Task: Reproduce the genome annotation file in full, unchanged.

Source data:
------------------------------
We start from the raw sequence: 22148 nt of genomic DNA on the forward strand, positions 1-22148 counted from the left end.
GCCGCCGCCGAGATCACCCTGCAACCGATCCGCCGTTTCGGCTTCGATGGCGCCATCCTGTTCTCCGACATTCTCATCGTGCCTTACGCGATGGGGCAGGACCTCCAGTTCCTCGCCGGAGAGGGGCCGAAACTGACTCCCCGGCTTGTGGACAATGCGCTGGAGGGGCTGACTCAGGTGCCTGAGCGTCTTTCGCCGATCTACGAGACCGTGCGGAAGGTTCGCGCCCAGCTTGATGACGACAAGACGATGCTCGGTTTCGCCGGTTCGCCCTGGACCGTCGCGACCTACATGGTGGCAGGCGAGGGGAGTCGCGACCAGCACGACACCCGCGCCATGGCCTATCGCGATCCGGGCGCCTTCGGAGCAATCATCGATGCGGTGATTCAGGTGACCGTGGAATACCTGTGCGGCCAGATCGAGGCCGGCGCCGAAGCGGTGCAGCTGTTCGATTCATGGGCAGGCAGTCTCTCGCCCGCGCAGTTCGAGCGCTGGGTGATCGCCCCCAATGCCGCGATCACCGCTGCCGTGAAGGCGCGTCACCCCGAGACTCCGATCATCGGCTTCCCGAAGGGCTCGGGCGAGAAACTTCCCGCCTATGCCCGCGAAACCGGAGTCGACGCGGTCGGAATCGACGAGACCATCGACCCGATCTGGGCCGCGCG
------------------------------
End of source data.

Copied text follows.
We start from the raw sequence: 22148 nt of genomic DNA on the forward strand, positions 1-22148 counted from the left end.
GCCGCCGCCGAGATCACCCTGCAACCGATCCGCCGTTTCGGCTTCGATGGCGCCATCCTGTTCTCCGACATTCTCATCGTGCCTTACGCGATGGGGCAGGACCTCCAGTTCCTCGCCGGAGAGGGGCCGAAACTGACTCCCCGGCTTGTGGACAATGCGCTGGAGGGGCTGACTCAGGTGCCTGAGCGTCTTTCGCCGATCTACGAGACCGTGCGGAAGGTTCGCGCCCAGCTTGATGACGACAAGACGATGCTCGGTTTCGCCGGTTCGCCCTGGACCGTCGCGACCTACATGGTGGCAGGCGAGGGGAGTCGCGACCAGCACGACACCCGCGCCATGGCCTATCGCGATCCGGGCGCCTTCGGAGCAATCATCGATGCGGTGATTCAGGTGACCGTGGAATACCTGTGCGGCCAGATCGAGGCCGGCGCCGAAGCGGTGCAGCTGTTCGATTCATGGGCAGGCAGTCTCTCGCCCGCGCAGTTCGAGCGCTGGGTGATCGCCCCCAATGCCGCGATCACCGCTGCCGTGAAGGCGCGTCACCCCGAGACTCCGATCATCGGCTTCCCGAAGGGCTCGGGCGAGAAACTTCCCGCCTATGCCCGCGAAACCGGAGTCGACGCGGTCGGAATCGACGAGACCATCGACCCGATCTGGGCCGCGCG